Here is the email I received from one of them and it changed my whole day. I am very lucky to have him in my life for more reasons than I am sure they do not even know:
I was getting ready to post a message to Facebook yesterday (now that I am more willing to use the social networking stuff….)
And I realized that I had failed to respond to your Facebook photo/post on Father’s Day – and, for that, I apologize
That you would post for all the world to see (or at least all the Facebook folks) – that you consider me to have played a fatherly role is very humbling and gratifying
I should have replied immediately and on the Facebook site –for everyone to see how honored I was that you should consider me to have fulfilled an important role in your life.
I know that growing up with an absentee father was difficult for you – and formed some parts of the you that you became – in many ways.
One of my favorite memories is of helping you learn to ride a bicycle without training wheels – there were some anxious, frustrating moments, an argument or two, and maybe a small scrape – but you were determined – and succeeded - as you have in so many things through the years.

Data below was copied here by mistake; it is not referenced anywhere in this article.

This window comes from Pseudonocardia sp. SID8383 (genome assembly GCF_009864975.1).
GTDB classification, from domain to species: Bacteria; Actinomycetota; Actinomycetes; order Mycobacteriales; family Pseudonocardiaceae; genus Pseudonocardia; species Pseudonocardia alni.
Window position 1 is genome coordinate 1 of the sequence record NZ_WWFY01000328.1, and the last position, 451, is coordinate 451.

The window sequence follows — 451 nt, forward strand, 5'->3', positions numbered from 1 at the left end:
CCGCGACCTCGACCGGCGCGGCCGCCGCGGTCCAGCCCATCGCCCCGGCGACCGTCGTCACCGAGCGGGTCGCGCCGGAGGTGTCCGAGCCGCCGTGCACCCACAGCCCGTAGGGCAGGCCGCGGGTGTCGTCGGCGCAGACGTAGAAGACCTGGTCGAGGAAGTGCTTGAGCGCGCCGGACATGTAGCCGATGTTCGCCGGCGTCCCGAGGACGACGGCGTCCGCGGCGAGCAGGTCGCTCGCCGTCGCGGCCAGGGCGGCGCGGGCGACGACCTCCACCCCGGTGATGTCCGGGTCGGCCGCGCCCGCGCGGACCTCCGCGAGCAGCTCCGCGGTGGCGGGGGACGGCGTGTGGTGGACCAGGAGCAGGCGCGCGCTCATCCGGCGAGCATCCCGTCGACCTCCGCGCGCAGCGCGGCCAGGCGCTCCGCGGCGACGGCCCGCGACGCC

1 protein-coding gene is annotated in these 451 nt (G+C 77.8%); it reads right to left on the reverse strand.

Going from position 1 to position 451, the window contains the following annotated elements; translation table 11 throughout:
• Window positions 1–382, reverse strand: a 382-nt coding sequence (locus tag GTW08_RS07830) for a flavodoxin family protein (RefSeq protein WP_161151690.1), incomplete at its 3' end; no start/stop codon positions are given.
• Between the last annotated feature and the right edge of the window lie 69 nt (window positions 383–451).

I wish you hadn’t had to grow up so quickly and take on many responsibilities that you got at an early age – but (as all the “cool” kids say) it is what it is/was - and you became all the better for it in the long run. (at least that is a good way to look back on it all now).
Although I was always away when you were growing up – either at college or on an Army assignment somewhere - I tried to make the most of the short interaction times I had with you during holidays or other visits to the Chicago area (and your brothers and sister and cousins no matter the then-current state of family dynamics) .
We share more than a birth month and the fact of being the youngest born child -
I see many similarities - a career devoted to serving others, a willingness to venture out on your own at a young age, a love of learning, a bit of a temper, a smidgen of stubborn-ness, and an strong independence.
I think I have told you before – and if not – another failure on my part
The day of your Master’s graduation – when I saw you enter the auditorium and take your seat – I was overwhelmed with pride – I literally could feel my heart rate rise and chest swell with pride.
Pride - For all that you have overcome in your lifetime - illnesses, familial situations, relationships, academic demands, external demands on your time, financial needs (and getting jobs to pay for what you needed and wanted)
Pride - For all that you have become - a wonderful person, a great wife, a outstanding teacher, a mentor and friend to many.